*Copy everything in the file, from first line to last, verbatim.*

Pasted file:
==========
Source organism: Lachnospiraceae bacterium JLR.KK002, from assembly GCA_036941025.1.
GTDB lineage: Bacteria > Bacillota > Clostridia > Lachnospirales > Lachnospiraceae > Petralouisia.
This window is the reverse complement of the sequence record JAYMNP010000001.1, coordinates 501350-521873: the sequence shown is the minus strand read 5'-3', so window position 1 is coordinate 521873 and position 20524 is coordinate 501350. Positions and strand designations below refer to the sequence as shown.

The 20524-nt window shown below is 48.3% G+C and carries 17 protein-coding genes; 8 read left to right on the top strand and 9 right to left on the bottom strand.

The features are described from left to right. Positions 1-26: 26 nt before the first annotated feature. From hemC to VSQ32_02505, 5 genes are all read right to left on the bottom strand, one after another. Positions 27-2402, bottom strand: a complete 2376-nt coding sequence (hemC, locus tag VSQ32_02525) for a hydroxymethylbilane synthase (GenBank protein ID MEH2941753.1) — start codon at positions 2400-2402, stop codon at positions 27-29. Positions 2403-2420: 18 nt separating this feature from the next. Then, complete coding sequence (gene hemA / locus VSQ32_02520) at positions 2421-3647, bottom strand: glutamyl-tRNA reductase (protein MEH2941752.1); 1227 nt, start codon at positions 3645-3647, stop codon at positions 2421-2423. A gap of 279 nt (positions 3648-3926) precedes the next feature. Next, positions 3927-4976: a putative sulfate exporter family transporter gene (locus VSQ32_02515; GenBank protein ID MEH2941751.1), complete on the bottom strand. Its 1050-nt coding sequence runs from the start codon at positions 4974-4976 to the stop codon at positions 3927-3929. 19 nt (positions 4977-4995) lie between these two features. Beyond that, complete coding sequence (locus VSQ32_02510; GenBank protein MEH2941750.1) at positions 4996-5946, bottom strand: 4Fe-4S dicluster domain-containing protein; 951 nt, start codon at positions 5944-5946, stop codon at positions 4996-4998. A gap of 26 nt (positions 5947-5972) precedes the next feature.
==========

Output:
Source organism: Lachnospiraceae bacterium JLR.KK002, from assembly GCA_036941025.1.
GTDB lineage: Bacteria > Bacillota > Clostridia > Lachnospirales > Lachnospiraceae > Petralouisia.
This window is the reverse complement of the sequence record JAYMNP010000001.1, coordinates 501350-521873: the sequence shown is the minus strand read 5'-3', so window position 1 is coordinate 521873 and position 20524 is coordinate 501350. Positions and strand designations below refer to the sequence as shown.

The 20524-nt window shown below is 48.3% G+C and carries 17 protein-coding genes; 8 read left to right on the top strand and 9 right to left on the bottom strand.

The features are described from left to right. Positions 1-26: 26 nt before the first annotated feature. From hemC to VSQ32_02505, 5 genes are all read right to left on the bottom strand, one after another. Positions 27-2402, bottom strand: a complete 2376-nt coding sequence (hemC, locus tag VSQ32_02525) for a hydroxymethylbilane synthase (GenBank protein ID MEH2941753.1) — start codon at positions 2400-2402, stop codon at positions 27-29. Positions 2403-2420: 18 nt separating this feature from the next. Then, complete coding sequence (gene hemA / locus VSQ32_02520) at positions 2421-3647, bottom strand: glutamyl-tRNA reductase (protein MEH2941752.1); 1227 nt, start codon at positions 3645-3647, stop codon at positions 2421-2423. A gap of 279 nt (positions 3648-3926) precedes the next feature. Next, positions 3927-4976: a putative sulfate exporter family transporter gene (locus VSQ32_02515; GenBank protein ID MEH2941751.1), complete on the bottom strand. Its 1050-nt coding sequence runs from the start codon at positions 4974-4976 to the stop codon at positions 3927-3929. 19 nt (positions 4977-4995) lie between these two features. Beyond that, complete coding sequence (locus VSQ32_02510; GenBank protein MEH2941750.1) at positions 4996-5946, bottom strand: 4Fe-4S dicluster domain-containing protein; 951 nt, start codon at positions 5944-5946, stop codon at positions 4996-4998. A gap of 26 nt (positions 5947-5972) precedes the next feature.